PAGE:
Vancouver, Coast Salish Territories
Tenant advocates have received reports that some landlords have been barring access to occupants and/or guests in their rental buildings. This action is in direct contravention of section 30 (1)(b) of the Residential Tenancy Act (the “RTA”), which stipulates that: a landlord must not unreasonably restrict access to residential property by a person permitted on the residential property by that tenant. This section of the RTA is core to tenants’ right of access and is intended to protect individual tenants and their guests from unreasonable interference by landlords. Both the BC Supreme Court and the BC Court of Appeal have confirmed that building-wide guest bans are not a reasonable restriction under the quoted section of the Act. A statutory protection afforded to tenants cannot be eroded by non-statutory policy decisions of landlords, no matter how well-intentioned.
Landlords cannot institute ad-hoc policies that violate the legally protected rights of tenants even though they may consider these policies to be in the best interest of public health. Even in light of the current public health crisis, building-wide guest restrictions remain unlawful.
On March 30, 2020 the Minister of Public Safety and Solicitor General issued the Residential Tenancy COVID-19 Order (the “COVID-19 Order”) to provide relief measures to both landlords and tenants during the COVID-19 pandemic. Although the COVID-19 Order may allow for restricted access to common areas of the residential property by tenants or the guests of tenants in specified circumstances, the COVID-19 Order clearly states that landlords absolutely cannot prevent or interfere with a tenant’s ability to have occupants and/or guests access their rental unit. Section 7(2) of the COVID-19 Order states the following:
“Despite subsection (1), a landlord must not prevent or interfere with the access of a tenant, another occupant of the rental unit or a tenant’s guest to the tenant’s rental unit.”
Should landlords continue to unlawfully impose the Guest Restriction, tenants have the right to apply for dispute resolution through the Residential Tenancy Branch (the “RTB”) to request an order that the landlord complies with section 30 (1)(b) of the RTA and section 7(2) of the COVID-19 Order, as well as monetary compensation for loss of quiet enjoyment. Tenants in the building are also entitled to file a concurrent complaint against the Landlord with the Compliance and Enforcement Unit (the “CEU”) of the RTB, a public body whose primary purpose is tenancy law enforcement. The RTA allows the CEU to levy a monetary penalty against a landlord who has contravened the RTA of up to $5,000 a day for each day the contravention continues.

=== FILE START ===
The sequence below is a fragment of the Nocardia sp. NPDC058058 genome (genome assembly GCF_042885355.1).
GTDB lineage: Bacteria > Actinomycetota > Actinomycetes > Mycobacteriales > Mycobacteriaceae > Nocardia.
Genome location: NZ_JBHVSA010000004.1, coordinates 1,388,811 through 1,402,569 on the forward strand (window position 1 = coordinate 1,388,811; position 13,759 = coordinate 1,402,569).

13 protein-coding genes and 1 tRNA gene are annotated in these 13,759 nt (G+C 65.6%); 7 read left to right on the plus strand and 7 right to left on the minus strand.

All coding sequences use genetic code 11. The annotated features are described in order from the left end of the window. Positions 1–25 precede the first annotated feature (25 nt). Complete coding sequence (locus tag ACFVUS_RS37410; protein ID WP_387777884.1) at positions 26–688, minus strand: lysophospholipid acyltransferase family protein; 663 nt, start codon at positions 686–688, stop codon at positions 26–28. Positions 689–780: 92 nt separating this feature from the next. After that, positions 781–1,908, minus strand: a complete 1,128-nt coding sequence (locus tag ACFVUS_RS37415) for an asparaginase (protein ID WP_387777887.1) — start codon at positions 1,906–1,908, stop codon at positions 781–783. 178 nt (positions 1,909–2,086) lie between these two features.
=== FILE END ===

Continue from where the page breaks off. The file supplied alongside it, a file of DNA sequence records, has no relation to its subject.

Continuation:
In addition to pursuing legal rights under the RTA and the COVID-19 Order, tenants who are adversely impacted by the imposition of the Guest Restriction may also have the right to file a complaint with the BC Human Rights Tribunal. Many tenants may have needs that are currently being adversely impacted by the imposition of the Guest Restriction. For example, a tenant who has a physical and/or mental disability may exclusively rely on family and friends to deliver food, medications, and supplies as well as for safety, stability and support. If family and friends are prevented from visiting tenants in their homes, these very critical needs will go unmet, which may cause irreparable harm to many.
Guest Bans are directly contrary to public health advice concerning people who use drugs (PWUD), a protected group under the Human Rights Code. Vancouver Coastal Health has recommended “that housing providers continue allowing visitors and use other prevention strategies so people do not use alone in their rooms.” The BC Centre for Disease Control has instructed PWUD to “buddy up” when using, to “check in on your buddies regularly” and to rely on buddies for food, harm reduction supplies and medicine. An individual who dies alone in their unit on account of overdose or some other medical complication may ground an action for Wrongful Death under the Family Compensation Act.
Landlords have a duty to meet the needs of tenants when those needs relate to personal characteristics that are protected under the BC Human Rights Code (the “Code”). A failure to take positive steps to ensure these needs are met may amount to a discriminatory action that contravenes the Code.
Tenant advocates have developed a letter to Landlords, Property Managers or Social Housing Providers outlining tenants’ rights in respect of guest restrictions.